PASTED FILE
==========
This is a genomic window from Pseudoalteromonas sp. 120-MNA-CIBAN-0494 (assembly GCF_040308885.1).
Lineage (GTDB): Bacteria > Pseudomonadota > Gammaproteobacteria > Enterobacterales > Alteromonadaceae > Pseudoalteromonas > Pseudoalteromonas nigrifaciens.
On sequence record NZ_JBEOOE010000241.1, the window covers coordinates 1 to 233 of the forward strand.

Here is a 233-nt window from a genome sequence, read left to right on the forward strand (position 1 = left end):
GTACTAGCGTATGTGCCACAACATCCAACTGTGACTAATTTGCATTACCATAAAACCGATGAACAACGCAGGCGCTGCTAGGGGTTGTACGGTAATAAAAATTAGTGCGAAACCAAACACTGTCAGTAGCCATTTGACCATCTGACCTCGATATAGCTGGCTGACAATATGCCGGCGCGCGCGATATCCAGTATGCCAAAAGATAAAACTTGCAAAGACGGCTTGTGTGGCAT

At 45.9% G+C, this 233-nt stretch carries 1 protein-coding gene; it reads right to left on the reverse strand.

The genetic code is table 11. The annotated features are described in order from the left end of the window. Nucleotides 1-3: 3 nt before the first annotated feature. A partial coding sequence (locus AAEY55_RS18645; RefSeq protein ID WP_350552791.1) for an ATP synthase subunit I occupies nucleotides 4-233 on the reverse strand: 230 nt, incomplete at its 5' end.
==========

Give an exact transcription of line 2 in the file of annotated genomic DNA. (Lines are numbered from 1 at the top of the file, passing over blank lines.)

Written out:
Lineage (GTDB): Bacteria > Pseudomonadota > Gammaproteobacteria > Enterobacterales > Alteromonadaceae > Pseudoalteromonas > Pseudoalteromonas nigrifaciens.